A brief ice and winter snow storm recently left a white scene on the ground. (DHI Media/Jim Langham)
A brief ice and winter snow storm recently left a white scene on the ground. (DHI Media/Jim Langham)
VAN WERT – Where’s the snow so far?

Other than a couple of quick-moving snow systems that lasted no longer than 24 hours, winter action has seemed pretty dull in the local area.

Weather forecaster Rick McCoy said that his snow gauge in the back yard of his home in Convoy, Ohio has noted close to a total of six inches of snow so far for the season. The heaviest amount stretching from central Adams to Van Wert counties registered to close to three inches early in January. Since then, the most consistent aspect of January weather this season has been continued gray skies and generally normal temperatures.

This past Saturday, Jan. 9, was the first entirely clear day this year so far.

Over the past week, the average high temperature has ranged from 29-34 degrees while the average low has been in the low to middle 20’s. The average daytime high for January is 31 degrees and the average low is 16 degrees, said McCoy.

McCoy said that he talked to officials at the National Weather office in Syracuse, Indiana, late last week who told him that some “major changes” could be on the horizon by near mid-week next week that opened the door to a much greater outpouring of Arctic air to dump in the Midwest and Great Lake States.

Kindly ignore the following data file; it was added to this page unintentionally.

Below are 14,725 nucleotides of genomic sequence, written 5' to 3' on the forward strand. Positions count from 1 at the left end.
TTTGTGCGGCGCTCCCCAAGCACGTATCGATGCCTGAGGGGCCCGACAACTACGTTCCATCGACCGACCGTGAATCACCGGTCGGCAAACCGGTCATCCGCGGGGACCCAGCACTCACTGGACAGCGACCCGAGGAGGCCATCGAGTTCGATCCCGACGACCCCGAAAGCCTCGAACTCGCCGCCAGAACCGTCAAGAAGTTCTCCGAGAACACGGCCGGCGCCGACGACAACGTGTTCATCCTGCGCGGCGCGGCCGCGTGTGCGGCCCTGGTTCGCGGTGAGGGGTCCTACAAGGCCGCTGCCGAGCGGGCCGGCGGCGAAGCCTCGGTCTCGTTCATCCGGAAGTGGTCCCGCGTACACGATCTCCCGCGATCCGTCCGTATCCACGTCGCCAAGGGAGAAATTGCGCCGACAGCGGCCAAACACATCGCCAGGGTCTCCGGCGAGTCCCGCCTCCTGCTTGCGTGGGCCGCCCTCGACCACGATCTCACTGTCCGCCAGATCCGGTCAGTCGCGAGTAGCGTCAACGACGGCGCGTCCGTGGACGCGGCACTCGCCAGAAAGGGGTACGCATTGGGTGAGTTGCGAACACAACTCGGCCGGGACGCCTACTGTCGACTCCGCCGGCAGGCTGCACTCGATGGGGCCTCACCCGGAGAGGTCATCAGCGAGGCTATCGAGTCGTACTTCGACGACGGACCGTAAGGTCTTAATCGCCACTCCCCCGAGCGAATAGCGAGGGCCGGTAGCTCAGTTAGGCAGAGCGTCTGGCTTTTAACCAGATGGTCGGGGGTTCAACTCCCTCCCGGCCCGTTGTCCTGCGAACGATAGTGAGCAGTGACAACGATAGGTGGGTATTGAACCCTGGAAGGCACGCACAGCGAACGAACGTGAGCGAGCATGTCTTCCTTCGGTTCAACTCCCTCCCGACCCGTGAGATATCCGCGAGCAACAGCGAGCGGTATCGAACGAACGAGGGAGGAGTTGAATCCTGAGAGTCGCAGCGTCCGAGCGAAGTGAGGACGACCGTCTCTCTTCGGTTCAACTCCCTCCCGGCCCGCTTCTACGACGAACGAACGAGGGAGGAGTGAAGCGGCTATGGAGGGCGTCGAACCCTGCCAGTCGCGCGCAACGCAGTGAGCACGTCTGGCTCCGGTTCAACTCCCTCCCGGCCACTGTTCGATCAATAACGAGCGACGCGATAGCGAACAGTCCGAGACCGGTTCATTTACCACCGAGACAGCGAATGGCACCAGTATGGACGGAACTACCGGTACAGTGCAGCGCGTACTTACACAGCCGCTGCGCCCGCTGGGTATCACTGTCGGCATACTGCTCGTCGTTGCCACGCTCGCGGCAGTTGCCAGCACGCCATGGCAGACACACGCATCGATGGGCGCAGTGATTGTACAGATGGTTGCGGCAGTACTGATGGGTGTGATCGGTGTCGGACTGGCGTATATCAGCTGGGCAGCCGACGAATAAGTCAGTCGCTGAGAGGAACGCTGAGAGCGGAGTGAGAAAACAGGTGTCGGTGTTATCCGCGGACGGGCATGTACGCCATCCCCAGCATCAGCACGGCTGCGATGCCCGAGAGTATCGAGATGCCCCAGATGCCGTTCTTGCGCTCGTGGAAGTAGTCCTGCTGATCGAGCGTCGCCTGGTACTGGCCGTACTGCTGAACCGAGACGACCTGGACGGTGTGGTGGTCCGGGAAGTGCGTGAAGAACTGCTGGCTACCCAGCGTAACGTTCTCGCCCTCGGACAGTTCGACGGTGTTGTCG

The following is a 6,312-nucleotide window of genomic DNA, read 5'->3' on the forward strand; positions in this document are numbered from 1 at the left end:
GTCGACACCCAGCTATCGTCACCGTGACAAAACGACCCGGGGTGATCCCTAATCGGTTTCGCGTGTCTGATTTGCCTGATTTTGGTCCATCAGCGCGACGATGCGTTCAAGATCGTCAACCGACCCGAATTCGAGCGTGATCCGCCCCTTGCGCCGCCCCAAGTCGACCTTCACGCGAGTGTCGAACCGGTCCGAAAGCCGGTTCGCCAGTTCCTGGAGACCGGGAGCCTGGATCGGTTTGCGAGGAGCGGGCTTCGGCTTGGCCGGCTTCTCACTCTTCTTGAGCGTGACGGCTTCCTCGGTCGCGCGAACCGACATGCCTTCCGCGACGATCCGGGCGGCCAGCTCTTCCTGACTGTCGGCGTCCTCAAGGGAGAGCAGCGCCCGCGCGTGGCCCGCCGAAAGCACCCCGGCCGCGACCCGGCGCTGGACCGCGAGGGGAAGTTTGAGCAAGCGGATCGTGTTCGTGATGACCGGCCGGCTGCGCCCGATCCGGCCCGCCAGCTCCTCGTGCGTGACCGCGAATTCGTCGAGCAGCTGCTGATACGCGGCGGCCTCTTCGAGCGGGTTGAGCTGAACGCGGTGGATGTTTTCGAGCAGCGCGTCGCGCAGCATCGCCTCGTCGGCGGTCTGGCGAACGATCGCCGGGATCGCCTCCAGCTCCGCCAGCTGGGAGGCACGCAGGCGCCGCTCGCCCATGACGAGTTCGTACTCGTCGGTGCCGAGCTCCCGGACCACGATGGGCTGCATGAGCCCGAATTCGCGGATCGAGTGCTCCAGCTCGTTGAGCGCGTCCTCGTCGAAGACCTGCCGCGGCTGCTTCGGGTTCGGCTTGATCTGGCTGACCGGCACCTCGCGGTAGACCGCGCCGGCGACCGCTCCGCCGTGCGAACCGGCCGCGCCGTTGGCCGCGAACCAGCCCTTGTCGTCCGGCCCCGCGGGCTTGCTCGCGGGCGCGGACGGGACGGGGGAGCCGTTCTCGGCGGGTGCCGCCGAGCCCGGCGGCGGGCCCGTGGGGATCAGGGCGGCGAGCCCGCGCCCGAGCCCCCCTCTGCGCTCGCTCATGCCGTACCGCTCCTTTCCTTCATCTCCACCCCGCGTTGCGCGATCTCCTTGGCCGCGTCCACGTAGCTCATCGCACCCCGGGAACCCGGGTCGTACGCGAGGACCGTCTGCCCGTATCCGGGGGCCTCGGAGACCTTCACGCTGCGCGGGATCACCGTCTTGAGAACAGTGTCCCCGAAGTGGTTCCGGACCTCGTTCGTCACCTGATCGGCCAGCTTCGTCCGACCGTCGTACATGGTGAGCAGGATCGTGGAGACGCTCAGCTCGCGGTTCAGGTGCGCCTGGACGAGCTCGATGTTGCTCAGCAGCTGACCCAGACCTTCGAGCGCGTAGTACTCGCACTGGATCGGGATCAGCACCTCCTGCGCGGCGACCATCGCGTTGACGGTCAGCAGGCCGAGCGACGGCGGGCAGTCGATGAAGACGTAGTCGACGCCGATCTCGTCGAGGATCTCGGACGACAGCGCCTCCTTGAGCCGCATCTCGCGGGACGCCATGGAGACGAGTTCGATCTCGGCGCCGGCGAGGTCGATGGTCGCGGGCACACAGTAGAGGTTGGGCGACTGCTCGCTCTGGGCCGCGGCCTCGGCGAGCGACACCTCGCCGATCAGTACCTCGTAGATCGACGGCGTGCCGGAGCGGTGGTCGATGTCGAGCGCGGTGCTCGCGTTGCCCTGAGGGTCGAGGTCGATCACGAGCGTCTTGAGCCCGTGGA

“Weather officials told me that when this combined weather pattern takes place, a huge weather change, including much colder air and heavier snow, could take over the central United States and Great Lakes about two weeks later,” said McCoy.

Weather officials seem fairly confident this pattern could change, McCoy said.

“It looks now like February could bring in some very wintry weather for most of the month,” McCoy noted.

McCoy said that since not much has happened so far, area residents may tend to overlook winter preparation.

“Quite often if January is pretty open, we tend to overlook weather preparation,” said McCoy. “Don’t do that. Prepare your supplies, meds, and heat sources so that you are confident that you have all you need if the winter gets more severe.”

McCoy encouraged those who have elderly neighbors and family members to make a daily check that all is well with them.